Passage Review: miRNAs and the transmission of genetic information to proteins, Part II

Note: the following post assumes intimate familiarity with Part I of this series.

The method I’m employing to analyze this passage is so powerful, I don’t even need to reproduce the passage here to answer the remaining questions. All we need is our carefully constructed passage map:

Paragraph 1:

Paragraph 2:

PDAC miRNA poorly understood

Paragraph 3:

EMT ↑ ⟼ metastasis ↑

EMT cells: adherent, polar ↓ ⟼ migratory ↑ = metastatic

miR-200 ↑ ⟼ TFs ZEB1/2 ↓ ⟼ EMT↓

E-cad ↑ ⟼ adherent, polar ↑ ⟼ EMT↓ ⟼ metastasis ↓

MI: does miR-200 ↑ ⟼ Epithelial ↑?

Figure 1:

E-cadherin: sum / mean miR-200b ↑ ⟼ E-cad ↑

miR-200b ↑ ⟼ ZEB1 ↓ [WEAK]

miR-200b ↑ ⇏ ZEB2

Paragraph 4:

Prostate CA ↑ ⟼ miR-34a ↓

miR-34a = E-cad ↑ ⟼ adherent, polar ↑ ⟼ EMT↓ ⟼ metastasis ↓

Figure 2:

Line 1: miR-34a ↑ ⟼ tumor growth ↓

Line 2: miR-34a ↑ ⟼ tumor growth ↓↓

Let’s dive into the next question:

Let’s restate the question stem and strip away the fluff: “this is also an example of secondary structure for nucleic acids…” We don’t care about hairpins or 70-sequence long stretches; all we care about is finding another example of secondary structure in nucleic acids. By the way, what is a nucleic acid, for MCAT purposes (I will never use the phrase “for MCAT purpose…” again because everything on this blog has the directed purpose of being relevant for the MCAT)?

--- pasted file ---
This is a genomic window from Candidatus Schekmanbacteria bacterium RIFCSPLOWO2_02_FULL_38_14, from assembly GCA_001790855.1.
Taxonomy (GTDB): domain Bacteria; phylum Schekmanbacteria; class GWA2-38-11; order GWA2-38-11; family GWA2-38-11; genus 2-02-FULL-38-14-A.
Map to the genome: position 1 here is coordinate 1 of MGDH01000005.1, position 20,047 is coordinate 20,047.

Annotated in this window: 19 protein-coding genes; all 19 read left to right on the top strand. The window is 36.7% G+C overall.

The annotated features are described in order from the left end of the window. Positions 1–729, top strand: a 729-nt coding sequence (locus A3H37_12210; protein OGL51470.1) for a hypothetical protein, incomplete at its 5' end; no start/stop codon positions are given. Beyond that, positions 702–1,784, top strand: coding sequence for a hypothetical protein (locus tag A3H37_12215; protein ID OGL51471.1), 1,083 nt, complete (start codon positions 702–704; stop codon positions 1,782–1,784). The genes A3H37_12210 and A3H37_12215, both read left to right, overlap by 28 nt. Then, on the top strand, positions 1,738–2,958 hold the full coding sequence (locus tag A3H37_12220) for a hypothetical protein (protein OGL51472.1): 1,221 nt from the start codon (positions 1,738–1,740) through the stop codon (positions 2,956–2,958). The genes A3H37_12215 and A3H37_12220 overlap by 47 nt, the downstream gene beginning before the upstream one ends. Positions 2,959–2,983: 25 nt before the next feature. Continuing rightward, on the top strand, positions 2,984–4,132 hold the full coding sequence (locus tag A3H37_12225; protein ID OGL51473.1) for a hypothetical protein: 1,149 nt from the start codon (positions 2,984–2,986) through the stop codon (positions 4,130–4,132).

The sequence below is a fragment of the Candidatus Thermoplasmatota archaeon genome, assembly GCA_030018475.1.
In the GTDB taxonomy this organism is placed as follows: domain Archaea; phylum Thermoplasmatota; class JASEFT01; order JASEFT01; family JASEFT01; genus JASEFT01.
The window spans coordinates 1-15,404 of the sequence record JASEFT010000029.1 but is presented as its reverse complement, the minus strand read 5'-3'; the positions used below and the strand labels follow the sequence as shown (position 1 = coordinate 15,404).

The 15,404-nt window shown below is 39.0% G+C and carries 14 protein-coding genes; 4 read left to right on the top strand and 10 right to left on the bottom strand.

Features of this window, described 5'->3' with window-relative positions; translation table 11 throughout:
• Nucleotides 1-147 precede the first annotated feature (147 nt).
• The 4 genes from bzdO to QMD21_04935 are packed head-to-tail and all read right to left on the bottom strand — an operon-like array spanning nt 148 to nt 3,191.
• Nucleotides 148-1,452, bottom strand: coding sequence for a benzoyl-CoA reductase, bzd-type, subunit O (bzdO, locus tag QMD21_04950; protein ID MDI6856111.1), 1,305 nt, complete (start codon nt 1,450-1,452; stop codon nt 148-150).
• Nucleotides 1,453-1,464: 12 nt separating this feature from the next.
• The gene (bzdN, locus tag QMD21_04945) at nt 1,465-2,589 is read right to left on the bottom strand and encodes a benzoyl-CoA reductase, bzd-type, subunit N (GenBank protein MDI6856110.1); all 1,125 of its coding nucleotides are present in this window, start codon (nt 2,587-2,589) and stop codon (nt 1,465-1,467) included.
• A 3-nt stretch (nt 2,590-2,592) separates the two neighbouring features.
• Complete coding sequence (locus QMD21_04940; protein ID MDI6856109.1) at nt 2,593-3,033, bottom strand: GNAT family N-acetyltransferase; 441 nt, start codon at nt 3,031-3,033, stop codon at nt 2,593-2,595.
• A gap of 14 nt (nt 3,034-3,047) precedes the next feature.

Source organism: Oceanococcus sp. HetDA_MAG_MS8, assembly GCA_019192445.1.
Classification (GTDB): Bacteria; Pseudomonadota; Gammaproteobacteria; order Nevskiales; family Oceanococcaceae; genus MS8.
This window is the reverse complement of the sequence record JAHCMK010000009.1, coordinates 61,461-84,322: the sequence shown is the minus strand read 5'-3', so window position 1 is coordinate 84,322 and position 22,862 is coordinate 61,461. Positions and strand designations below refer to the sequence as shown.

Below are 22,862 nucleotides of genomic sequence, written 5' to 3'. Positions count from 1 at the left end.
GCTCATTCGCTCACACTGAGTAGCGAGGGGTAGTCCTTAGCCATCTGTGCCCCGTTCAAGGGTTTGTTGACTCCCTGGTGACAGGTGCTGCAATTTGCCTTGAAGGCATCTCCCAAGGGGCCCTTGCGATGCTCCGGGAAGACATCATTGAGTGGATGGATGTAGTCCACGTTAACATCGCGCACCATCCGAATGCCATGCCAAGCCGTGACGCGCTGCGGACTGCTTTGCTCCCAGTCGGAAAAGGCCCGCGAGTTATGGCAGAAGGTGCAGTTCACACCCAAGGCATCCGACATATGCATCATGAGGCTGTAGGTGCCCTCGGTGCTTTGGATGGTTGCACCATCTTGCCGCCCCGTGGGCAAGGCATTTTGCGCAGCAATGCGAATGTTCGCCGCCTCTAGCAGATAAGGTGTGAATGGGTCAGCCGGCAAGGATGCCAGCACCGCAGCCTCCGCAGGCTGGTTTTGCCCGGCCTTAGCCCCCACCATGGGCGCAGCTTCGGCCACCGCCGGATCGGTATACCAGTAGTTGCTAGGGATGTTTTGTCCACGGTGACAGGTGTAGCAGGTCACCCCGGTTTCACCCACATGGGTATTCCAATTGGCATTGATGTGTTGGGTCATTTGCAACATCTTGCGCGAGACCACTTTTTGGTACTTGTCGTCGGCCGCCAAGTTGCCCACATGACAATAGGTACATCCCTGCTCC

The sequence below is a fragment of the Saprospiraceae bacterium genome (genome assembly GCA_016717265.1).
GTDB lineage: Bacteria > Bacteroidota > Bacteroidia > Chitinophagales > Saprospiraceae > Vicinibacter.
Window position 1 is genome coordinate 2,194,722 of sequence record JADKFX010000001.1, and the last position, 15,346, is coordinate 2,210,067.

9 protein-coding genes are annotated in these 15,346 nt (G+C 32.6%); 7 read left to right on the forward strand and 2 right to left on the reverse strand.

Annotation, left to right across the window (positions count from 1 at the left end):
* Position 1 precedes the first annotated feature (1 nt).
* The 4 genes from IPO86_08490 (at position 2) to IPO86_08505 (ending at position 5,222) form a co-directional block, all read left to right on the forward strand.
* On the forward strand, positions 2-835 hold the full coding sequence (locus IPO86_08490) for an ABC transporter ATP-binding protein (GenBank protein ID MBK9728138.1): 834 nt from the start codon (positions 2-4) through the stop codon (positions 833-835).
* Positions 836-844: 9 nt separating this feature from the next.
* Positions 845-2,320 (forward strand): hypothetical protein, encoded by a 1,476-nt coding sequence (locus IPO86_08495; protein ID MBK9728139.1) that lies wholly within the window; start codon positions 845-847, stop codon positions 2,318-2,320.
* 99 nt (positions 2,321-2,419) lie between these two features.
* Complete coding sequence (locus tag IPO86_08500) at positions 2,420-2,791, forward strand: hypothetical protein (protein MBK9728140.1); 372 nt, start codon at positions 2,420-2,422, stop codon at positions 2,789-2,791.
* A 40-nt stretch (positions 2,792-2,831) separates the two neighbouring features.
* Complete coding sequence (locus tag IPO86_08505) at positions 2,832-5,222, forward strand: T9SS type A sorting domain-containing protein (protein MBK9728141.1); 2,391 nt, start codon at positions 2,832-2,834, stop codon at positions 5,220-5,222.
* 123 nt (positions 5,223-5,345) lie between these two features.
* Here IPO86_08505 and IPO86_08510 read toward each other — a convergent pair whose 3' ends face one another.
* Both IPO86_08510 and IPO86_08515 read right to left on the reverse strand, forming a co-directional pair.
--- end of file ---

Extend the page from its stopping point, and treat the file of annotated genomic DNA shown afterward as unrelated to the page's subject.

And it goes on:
A nucleotide is biomolecular monomer consisting of a five-carbon sugar, a nitrogenous base, and 1 to 3 phosphate groups. When we stitch at least 2 nucleotides together (how would we do this again? dehydration synthesis), we get a nucleic acid, like DNA or RNA. You probably have primary through quaternary structure down for proteins, but did you know you also need to keep that level of local organization in mind for nucleic acids, as well? Wikipedia saves the day:

Memorize this.

Primary = linear arrangement of nucleotides: literally the ordered sequence of letters

Secondary = base pairing interactions within the same molecule (e.g. complex interactions between base pairs along a single-strand of RNA, resulting in loops and knots) or between two polymers (e.g. DNA secondary structure base pairing in biological systems almost always results in a double helix)